'Moira': San Sebastian Review
Paata Inauri stars in Levan Tutberidze's family-based drama, Georgia´s submission for the 2016 Foreign Language Oscar.
Storm-clouds of destiny hang oppressively low over Moira, the lukewarm latest feature by Georgian veteran Levan Tutberidze. A sombre tale of a fractured Georgian family and their eponymous fishing-boat, it benefits from its unusual setting on the shores of the Black Sea and a strong central performance by Paata Inauri but is consistently weighed down by a two-dimensional, formulaic screenplay.
Selected as Georgia's Foreign Language Oscar entry shortly before bowing in competition at San Sebastian, it left the Spanish festival empty-handed and looks set to become filler-fare for the circuit's less-discerning festivals. Chief selling-point is the committed work by swarthily bearded Inauri as thirtyish Mamuka, who in the first moments is seen emerging from prison after a five-year stretch.
Turns out that Mamuka basically took a fall on behalf of local gangsters, and the ex-jailbird is now determined to fly a straight a path as possible on the outside. There are problems aplenty at home, however: his mother (Ketevan Tskhakaia) works as a singer in far-off Greece (odd to find a current picture where a character heads to that particular country in search of financial advantage); his father (Zaza Magalashvili) is wheelchair-bound as a result of a stroke; his younger brother Shota (Giorgi Khurtsilava) plans to marry his sweetheart Tina (Ani Bebia) but his straitened circumstances give his prospective in-laws pause.
An enterprising duo, Mamuka and Shota seize a rare opportunity to purchase fishing-trawler, which Mamuka renames the 'Moira' after an implacable Greek deity responsible for overseeing men's fates. "It's not going to make you rich!" warns the previous owner, but the brothers do strike it lucky when they catch a prized, lucrative (but decidedly fake-looking) sturgeon. The return of their mother also raises hopes, but it isn't long before the temptations of criminality - to which Shota quickly succumbs - troubles the waters, with tragic consequences...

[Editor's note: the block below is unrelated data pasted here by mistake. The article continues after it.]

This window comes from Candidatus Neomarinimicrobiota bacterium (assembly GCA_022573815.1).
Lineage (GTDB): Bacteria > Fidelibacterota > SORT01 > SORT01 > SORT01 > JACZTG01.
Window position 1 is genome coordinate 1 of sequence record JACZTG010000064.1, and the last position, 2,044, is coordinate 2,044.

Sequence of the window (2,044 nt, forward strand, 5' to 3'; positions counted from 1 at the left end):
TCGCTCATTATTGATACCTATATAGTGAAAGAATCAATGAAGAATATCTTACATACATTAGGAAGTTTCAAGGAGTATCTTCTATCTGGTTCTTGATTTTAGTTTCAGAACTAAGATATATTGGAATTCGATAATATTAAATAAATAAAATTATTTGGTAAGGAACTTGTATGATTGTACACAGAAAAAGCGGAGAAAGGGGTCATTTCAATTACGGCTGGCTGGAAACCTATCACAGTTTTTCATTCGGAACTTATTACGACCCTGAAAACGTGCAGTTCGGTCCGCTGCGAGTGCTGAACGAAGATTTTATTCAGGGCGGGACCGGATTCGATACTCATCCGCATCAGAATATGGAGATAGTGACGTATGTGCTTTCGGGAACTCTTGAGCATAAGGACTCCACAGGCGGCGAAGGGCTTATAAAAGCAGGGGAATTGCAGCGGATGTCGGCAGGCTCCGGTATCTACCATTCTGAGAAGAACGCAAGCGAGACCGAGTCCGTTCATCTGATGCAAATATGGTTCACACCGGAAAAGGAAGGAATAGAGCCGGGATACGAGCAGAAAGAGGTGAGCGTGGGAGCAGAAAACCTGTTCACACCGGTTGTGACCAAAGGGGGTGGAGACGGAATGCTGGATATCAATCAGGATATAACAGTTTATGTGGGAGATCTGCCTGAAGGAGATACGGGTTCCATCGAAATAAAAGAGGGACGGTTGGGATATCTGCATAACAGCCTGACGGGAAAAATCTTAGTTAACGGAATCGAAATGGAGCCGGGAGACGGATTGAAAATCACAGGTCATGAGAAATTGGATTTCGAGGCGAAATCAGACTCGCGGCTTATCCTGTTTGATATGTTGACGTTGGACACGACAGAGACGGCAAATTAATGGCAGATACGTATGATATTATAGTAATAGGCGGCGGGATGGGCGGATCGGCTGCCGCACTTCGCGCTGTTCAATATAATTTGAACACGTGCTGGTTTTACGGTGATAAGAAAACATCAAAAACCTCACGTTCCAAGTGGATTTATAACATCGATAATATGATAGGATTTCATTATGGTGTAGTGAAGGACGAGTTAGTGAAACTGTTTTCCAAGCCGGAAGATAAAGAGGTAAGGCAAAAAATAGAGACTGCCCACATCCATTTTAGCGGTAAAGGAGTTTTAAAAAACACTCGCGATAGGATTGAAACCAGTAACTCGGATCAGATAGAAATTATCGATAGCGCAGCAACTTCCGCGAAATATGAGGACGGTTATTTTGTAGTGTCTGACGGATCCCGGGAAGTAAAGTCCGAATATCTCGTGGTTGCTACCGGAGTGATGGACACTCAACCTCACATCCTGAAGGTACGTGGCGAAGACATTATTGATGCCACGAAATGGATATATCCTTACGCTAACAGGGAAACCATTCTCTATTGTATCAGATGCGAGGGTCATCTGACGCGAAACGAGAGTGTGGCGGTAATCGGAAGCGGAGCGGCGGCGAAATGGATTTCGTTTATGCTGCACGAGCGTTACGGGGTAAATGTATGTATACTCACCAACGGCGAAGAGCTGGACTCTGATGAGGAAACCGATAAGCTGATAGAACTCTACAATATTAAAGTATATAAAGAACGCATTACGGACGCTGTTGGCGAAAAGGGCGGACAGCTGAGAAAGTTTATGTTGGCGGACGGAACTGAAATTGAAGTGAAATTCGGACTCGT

Juggling genre tropes and hard-knock realism in uninspired, sometimes awkward fashion, Tutberidze — whose credits date back to the USSR era — is content to plod through the motions here. Gorka Gomez Andreu's widescreen cinematography works within a narrow palette of grays and hazy blues; Nuri Abashidz 's score underlines the conventional aspects of proceedings, while the screenplay concentrates too intently on Mamuka and Shota, to the expense of the secondary characters.
Bebia's Tina gets especially short shrift, the romance between the young lovebirds ranking high among the most glumly mechanical in recent cinema history. This is problematic indeed, given the way the narrative hinges on Shota's aspirations and dreams of escape, all the way up to the all-too-predictably downbeat finale.
Production company: Cinetech
Cast: Paata Inauri, Giorgi Khurtsilava, Zaza Magalashvili, Ketevan Tskhakaia, Jano Izoria, Ani Bebia
Director: Levan Tutberidze
Screenwriters: Giorgi Kobalia, Davit Pirtskhalava, Levan Tutberidze
Producer: Nikoloz Abramashvili
Cinematographer: Gorka Gomez Andreu
Costume designer: Ana Kalatozishvili
Editors: Levan Kukhashvili, Grigol Palavandishvili, Levan Tutberidze
Composer: Nukri Abashidze
Sales: Cinetech, Tbilisi, Georgia
No Rating, 95 minutes